The teachers failed to address the needs of my special needs son. The school may make claims that they accommodate special needs children, but when they were actually faced with a relatively-minor challenge from my special needs son, they failed miserably.
Again, we did not have the ability to experience this, because we had to withdraw our son. We refuse to keep him in a school that doesn't want him there could risk physical harm to him by authority figures, because they don't know how to handle autistic children.
My review describes the experience of how my special needs son was mistreated. Even if your child is not special needs, do you really want to send him or her to a school that mistreats special needs children and parents this way?
They obviously don't care about "fairness" because they only want non-special kids needs enrolled. Perhaps that's how they got their rating so high.
My son is very high-functioning on the autistic spectrum. Most people cannot tell he is any different – he is very intelligent, sociable, and expressive, but he does occasionally have meltdowns. The school was aware of this, and there was some discussion with my wife of the accommodations he might receive.
The second day of school, I got a call from the dean saying, “We need you to come pick him up. We can't get him to calm down."
Having a child on the spectrum, these types of meltdowns happen occasionally, especially during stressful times, and the beginning of the school year starting kindergarten in a brand new school can be very stressful for a five year-old.
We came to learn that they had evacuated the whole classroom, then sent a police officer in to try to restrain my son, and then the principal restrained him.
They told us he was throwing desks. I can assure you my 40-pound five year-old boy is not capable of even lifting one of those desks, much less throwing them.
And why is a police officer restraining my five year-old?!! How much of a threat is a five year-old that an armed officer needs to be involved at all?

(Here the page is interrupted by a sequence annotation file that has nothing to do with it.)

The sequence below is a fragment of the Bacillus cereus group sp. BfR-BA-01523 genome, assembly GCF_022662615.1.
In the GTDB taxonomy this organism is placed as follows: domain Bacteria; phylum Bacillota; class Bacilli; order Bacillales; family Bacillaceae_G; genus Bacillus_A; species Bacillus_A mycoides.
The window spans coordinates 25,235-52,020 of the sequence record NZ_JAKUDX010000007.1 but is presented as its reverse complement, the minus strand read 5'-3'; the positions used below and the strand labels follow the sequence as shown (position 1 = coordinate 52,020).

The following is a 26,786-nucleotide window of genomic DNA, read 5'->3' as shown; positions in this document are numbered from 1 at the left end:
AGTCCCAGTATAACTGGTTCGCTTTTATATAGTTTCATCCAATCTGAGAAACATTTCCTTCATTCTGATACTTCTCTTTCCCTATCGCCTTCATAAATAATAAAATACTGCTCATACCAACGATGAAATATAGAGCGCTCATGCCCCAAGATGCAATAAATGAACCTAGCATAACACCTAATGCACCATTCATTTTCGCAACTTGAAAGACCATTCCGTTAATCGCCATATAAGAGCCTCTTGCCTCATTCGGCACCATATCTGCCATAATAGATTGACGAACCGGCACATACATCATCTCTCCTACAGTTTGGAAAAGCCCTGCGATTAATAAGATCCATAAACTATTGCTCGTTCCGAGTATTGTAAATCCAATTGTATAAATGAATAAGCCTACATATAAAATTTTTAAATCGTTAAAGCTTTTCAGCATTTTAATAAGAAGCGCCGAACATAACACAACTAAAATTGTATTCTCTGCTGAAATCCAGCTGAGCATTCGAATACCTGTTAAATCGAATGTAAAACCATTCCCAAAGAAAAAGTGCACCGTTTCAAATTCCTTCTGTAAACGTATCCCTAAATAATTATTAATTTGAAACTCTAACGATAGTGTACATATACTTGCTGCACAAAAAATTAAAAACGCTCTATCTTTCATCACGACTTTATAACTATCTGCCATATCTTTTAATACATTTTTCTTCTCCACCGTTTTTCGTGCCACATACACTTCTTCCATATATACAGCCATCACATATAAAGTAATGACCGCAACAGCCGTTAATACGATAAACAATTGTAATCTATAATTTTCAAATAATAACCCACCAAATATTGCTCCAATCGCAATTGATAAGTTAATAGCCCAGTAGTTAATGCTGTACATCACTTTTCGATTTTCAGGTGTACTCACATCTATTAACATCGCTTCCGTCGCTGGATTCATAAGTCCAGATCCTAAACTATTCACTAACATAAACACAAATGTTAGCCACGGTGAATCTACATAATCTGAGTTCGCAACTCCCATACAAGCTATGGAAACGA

Several comments were made to my wife that were alarming. The Principal, Janet Kearney, told my wife, “I almost took a shoe to the head, and I’M NOT DOING THAT FOR ANY KID. I DON’T GET PAID ENOUGH.” Take note, CIL Parents, that’s what your Principal really thinks about your kids, and she said it directly to my wife without any hesitation. Also, she made it a point to tell my wife that I had been “rude” to her Dean when she called, but perhaps they have trouble discerning a parent’s concern for their child from rudeness.
It was obvious they were implying that they no longer want our son there. Comments were made like, “We’re not saying he shouldn’t go here, BUT…" They said everything they could to my wife to dissuade us from keeping him there without actually saying they don’t want him there, because they’re not allowed to. We don’t want our son at a school that doesn’t want him there, so we made the decision to withdraw him.
Choices in Learning does not want children who have special needs. They may have accommodations for them, but when they were actually faced with a challenge of my special needs child, their true colors showed -- they did everything in their power to get him out of the classroom and then out of their school.
The problems at this school are not with the drop off/pick up procedure as some former posts have suggested, but with the administration. Yes, there should be rules, but schools need to remain flexible to a variety of learning modes and not center all learning around a "group" approach. If you are interested in turning your child into an automaton, than this is the appropriate school. However if your child craves a bit more free expression and exploration of knowledge I would look elsewhere. There is a lot of teacher and student turnover every year and this should be a huge clue.
I whole-heartedly love and support this school. My children have attended Choices in Learning for over three years. They are excelling academically and socially, and they are looking forward to starting up the new school year again. My children love their teachers, love their classroom experience, are continually challenged and engaged. All along the way, the kids' teachers have been excellent, are attentive to the kids' individual needs, have been open and responsive to parent communication, and have always met with us whenever we've requested.
It is true: the administration runs a tight ship. However, as with any well-run organization, structure and rules are in place for the students' safety and best interest. Students are held to high standards, which is what I as a parent want of, and for, my children. There may be a small group of disgruntled parents, but in my experience, and as another reviewer wrote, these tend to be the parents who seem to want special accommodations made for their own convenience (and unfortunately, you will find those groups in every school and environment). In our experience, however, the broader Choices parent community is very friendly, positive and supportive of this school. Clearly, the parents have made a choice to have their child(ren) attend this charter school because they believe in it.
My children are very proud to be Choices in Learning students and part of this special community. The scores and results speak for themselves. We highly recommend this school!!!